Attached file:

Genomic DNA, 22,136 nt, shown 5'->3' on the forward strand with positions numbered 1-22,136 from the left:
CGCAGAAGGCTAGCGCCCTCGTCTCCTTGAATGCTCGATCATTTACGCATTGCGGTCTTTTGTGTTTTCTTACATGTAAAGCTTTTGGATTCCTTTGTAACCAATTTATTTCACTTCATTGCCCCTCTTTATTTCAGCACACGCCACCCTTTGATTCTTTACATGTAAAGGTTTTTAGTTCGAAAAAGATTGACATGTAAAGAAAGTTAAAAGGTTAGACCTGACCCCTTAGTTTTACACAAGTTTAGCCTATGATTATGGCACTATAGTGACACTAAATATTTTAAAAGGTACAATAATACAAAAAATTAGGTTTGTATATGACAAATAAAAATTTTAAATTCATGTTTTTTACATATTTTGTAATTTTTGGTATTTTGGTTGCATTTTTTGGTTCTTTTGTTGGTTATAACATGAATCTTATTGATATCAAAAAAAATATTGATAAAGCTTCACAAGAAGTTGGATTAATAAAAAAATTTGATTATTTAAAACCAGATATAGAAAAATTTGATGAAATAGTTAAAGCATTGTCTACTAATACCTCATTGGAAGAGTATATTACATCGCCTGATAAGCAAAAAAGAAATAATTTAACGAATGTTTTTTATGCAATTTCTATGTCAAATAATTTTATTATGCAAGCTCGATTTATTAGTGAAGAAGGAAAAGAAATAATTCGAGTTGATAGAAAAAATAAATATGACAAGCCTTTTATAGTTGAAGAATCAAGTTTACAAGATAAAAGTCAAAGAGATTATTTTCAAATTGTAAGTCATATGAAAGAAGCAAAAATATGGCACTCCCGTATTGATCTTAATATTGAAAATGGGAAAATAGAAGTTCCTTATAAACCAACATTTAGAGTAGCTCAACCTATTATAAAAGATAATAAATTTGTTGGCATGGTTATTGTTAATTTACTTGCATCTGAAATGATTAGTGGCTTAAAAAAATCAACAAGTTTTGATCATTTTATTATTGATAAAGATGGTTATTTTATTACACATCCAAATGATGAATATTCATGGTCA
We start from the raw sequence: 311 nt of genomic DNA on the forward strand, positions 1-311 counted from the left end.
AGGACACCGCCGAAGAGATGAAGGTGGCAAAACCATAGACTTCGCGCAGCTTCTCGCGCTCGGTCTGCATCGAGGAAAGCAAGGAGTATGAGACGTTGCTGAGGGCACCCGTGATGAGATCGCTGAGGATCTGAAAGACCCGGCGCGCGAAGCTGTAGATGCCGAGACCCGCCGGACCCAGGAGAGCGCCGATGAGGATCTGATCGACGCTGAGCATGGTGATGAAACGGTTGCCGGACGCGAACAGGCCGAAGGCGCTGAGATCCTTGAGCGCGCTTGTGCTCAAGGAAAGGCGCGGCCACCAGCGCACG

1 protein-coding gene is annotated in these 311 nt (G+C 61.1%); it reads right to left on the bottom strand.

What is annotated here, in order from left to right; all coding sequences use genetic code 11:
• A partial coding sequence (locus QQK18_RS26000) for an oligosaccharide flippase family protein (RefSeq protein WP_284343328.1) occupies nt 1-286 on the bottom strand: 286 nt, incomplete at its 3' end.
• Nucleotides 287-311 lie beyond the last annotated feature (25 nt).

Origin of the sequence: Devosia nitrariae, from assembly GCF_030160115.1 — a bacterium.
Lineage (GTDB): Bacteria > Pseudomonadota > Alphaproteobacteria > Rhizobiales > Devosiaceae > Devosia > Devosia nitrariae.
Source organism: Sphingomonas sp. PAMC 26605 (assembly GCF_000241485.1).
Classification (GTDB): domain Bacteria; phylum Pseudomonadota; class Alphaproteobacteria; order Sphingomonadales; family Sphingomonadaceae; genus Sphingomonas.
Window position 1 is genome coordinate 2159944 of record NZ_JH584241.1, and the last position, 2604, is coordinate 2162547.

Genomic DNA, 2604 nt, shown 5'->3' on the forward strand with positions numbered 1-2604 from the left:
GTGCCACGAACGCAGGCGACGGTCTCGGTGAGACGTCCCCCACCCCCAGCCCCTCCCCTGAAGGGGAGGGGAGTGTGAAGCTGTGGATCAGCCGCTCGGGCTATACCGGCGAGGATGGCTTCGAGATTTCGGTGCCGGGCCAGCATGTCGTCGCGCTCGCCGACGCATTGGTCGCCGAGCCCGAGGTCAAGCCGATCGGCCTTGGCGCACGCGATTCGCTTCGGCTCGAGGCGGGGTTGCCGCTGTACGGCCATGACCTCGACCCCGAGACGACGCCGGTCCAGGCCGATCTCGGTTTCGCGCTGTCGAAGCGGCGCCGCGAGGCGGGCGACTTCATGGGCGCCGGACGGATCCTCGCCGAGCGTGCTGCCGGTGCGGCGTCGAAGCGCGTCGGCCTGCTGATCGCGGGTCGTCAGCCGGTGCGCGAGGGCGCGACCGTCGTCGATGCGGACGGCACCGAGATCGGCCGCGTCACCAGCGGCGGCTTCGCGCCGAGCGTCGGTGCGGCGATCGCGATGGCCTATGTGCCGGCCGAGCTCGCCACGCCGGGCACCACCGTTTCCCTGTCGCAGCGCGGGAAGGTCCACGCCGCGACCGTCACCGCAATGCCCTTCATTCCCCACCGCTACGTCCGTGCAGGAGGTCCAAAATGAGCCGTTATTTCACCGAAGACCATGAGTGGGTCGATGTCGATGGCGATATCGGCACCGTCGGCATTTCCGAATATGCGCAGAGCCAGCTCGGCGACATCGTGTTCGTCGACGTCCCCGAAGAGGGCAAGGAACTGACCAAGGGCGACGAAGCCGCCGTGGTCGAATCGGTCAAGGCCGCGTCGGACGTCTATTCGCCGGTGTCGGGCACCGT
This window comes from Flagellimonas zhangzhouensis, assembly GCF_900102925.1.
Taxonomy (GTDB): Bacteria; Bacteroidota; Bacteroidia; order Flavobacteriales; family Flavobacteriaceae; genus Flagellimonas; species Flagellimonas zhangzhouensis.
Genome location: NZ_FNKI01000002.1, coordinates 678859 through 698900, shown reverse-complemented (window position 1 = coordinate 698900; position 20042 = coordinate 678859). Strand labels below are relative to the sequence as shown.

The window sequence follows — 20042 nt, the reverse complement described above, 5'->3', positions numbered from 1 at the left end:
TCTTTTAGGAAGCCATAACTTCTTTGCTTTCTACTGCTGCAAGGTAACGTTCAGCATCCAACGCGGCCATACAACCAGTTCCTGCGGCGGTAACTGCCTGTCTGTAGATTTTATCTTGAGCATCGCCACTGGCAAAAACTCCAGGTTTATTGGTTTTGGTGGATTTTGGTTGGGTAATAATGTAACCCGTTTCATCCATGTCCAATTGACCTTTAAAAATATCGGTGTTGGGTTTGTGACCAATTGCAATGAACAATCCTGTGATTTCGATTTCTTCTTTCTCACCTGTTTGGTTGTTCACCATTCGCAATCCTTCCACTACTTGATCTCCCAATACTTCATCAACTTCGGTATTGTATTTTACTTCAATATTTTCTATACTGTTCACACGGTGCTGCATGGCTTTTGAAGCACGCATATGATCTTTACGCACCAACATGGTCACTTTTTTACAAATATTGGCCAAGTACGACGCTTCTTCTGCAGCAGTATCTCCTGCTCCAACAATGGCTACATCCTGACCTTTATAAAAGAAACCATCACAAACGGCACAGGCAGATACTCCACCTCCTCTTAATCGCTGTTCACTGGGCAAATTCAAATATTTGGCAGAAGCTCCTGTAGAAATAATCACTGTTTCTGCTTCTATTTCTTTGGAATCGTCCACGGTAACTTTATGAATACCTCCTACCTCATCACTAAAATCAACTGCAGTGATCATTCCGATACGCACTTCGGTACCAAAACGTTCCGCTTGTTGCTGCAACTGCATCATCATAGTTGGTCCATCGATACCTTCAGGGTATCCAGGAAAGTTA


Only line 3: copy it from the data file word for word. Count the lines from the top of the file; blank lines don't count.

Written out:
We start from the raw sequence: 311 nt of genomic DNA on the forward strand, positions 1-311 counted from the left end.